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There aren't answers at NACFC.

Wednesday, October 26, 2016

I am on a flight to NACFC (the North American Cystic Fibrosis Conference).  Last year was my first year to attend this few thousand+ person international CF conference made up mostly of researchers and health care providers.  As my plane approaches Orlando International Airport, I find myself reflective of how much I have learned and how much I've changed since first attending NACFC last year.  

Last year, I was hopeful that NACFC would provide me answers to the problem of CF.  
This year, I know it will not.  

Last year, I looked forward to what I would gain by meeting with CF doctors.  
This year, I look forward to what I can bring to my meeting with CF doctors.  

Last year, I sat in the audience anxiously looking forward to new initiatives put forth by the CF Foundation.  
This year, I will sit in the audience with anticipation of the new initiative I helped the CF Foundation put forth.

Last year, I attended NACFC as a desperate mother.  
This year, I attend NACFC as a confident partner in my son's care.  

I am attending NACFC this year, not because I believe I'll find answers to my questions, but because I want to be among the thousands of people who are trying to do the same.

I remember being so upset last year when I realized how much doctors & researchers *don't know* about CF.  I was so disappointed to learn how much of CF care is prescribed without clear evidence of it's benefit (this goes for all health care, by the way).  It's hard to hear, at the end of a session, a researcher report how much more research on a specific topic is needed to be done to gain useful conclusions.  

What I had to learn the hard way at NACFC is: CF is a complex disease.  The more we learn, the more we realize what we need to learn.  Ultimately, this is good news because research begets research...and eventually, answers will (and do) come.

But, as a mother desperate for relief of this awful disease now, this is a hard pill to swallow.

I come to NACFC this year with more realistic expectations.  I'm no longer expecting answers.  There aren't answers at NACFC.  There are people at NACFC.

There are really great people at NACFC - people who are focused on finding a cure, people who are focused on healing the lungs, people who are working to improve insurance barriers, people who are develop new ways to identify improvement, people who live with disease and are willing to challenge the status quo.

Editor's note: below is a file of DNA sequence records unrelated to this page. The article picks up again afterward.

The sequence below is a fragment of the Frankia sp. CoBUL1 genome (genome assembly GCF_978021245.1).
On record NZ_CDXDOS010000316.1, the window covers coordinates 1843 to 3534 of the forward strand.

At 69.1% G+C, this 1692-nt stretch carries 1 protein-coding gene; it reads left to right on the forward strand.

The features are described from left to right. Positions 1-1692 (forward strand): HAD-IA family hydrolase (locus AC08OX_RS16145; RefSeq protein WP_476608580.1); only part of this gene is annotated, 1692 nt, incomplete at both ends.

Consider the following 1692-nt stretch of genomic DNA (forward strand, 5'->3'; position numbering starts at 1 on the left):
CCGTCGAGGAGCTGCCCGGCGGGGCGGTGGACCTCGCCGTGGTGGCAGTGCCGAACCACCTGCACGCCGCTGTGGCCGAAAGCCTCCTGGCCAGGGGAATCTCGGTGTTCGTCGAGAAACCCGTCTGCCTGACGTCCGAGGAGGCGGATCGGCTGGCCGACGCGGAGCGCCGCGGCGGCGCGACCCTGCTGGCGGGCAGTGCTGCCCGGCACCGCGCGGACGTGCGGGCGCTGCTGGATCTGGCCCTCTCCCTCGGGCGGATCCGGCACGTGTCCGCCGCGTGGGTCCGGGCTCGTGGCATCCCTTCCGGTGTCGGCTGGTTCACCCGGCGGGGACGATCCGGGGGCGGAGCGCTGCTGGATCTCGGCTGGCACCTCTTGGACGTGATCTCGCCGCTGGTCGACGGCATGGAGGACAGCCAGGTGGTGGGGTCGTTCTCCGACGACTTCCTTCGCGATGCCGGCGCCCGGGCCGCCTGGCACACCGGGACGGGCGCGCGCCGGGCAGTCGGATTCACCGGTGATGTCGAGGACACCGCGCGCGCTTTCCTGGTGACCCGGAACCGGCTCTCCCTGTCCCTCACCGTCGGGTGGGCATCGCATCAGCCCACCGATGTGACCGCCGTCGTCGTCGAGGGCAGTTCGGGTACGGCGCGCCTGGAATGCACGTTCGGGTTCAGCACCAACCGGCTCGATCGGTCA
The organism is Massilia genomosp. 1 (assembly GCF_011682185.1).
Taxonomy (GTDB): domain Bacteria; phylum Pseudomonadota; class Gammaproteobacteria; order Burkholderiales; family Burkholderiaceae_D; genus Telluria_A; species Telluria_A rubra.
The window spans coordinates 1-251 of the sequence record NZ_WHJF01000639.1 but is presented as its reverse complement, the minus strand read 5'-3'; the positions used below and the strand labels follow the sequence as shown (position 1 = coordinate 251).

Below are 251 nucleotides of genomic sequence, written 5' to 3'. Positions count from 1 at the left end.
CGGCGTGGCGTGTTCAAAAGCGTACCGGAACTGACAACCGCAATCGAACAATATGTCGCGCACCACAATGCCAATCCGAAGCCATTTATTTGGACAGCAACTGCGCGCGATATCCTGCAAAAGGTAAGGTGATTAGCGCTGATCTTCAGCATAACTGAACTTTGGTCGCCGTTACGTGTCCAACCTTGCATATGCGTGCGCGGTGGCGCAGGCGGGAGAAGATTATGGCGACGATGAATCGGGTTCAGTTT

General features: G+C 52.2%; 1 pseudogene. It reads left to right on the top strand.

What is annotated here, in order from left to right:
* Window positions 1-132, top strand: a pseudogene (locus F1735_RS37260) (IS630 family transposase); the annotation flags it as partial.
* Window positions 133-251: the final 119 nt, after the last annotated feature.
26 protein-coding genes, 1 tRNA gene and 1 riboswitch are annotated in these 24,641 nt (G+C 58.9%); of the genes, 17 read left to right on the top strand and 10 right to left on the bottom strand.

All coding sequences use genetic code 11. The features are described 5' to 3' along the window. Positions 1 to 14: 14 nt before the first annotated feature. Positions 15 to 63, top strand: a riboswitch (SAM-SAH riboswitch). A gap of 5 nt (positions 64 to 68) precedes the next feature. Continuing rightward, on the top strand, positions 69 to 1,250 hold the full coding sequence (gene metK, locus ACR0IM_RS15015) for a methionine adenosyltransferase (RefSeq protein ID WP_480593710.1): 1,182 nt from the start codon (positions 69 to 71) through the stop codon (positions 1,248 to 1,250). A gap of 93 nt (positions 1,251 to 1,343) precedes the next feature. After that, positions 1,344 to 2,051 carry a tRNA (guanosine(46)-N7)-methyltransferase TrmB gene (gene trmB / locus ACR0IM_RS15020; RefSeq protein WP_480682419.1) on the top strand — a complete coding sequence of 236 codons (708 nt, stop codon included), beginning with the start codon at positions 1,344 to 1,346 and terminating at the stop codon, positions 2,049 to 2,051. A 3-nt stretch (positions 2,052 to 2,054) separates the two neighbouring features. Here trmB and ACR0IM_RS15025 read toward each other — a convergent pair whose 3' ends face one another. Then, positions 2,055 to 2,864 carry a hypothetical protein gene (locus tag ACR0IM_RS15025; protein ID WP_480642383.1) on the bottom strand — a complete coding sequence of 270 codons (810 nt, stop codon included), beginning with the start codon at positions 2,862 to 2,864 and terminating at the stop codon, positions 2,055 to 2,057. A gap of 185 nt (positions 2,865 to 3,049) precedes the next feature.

Each person is a learned expert.

What I have learned in the last year, particularly in my work with the CF Learning Network and with CF Insight Project...what I come with to NACFC this year that I didn't have last year is the realization: 

It's not the learned experts that have the answers.  They simply have knowledge. It is our working as a team by which we will together discover the answers.

People and families with CF, doctors, researchers - none of us can improve CF care without the other.

This greater understanding of each of our roles in curing CF significantly helps me in my relationship with Bennett's clinical staff.  Recognizing my son's doctors aren't reservoirs of information, or gatekeepers of the answers to CF, nor are they future tellers.  They are just humans - highly educated humans, yes - but humans nonetheless.  They need me.  I need them.  

So, this year, I go to NACFC less desperate and more self-assured, less looking for answers and more looking for connections, less feeling like I'm out of place and more confident I'm in the right place.

I imagine a NACFC that will one day be full of sessions and posters where the speaker/author titles aren't only names followed by "M.D.s" and "Ph.D.s" but names followed by the words, "CF mom", "person with CF" "CF Dad." 

We, the people,

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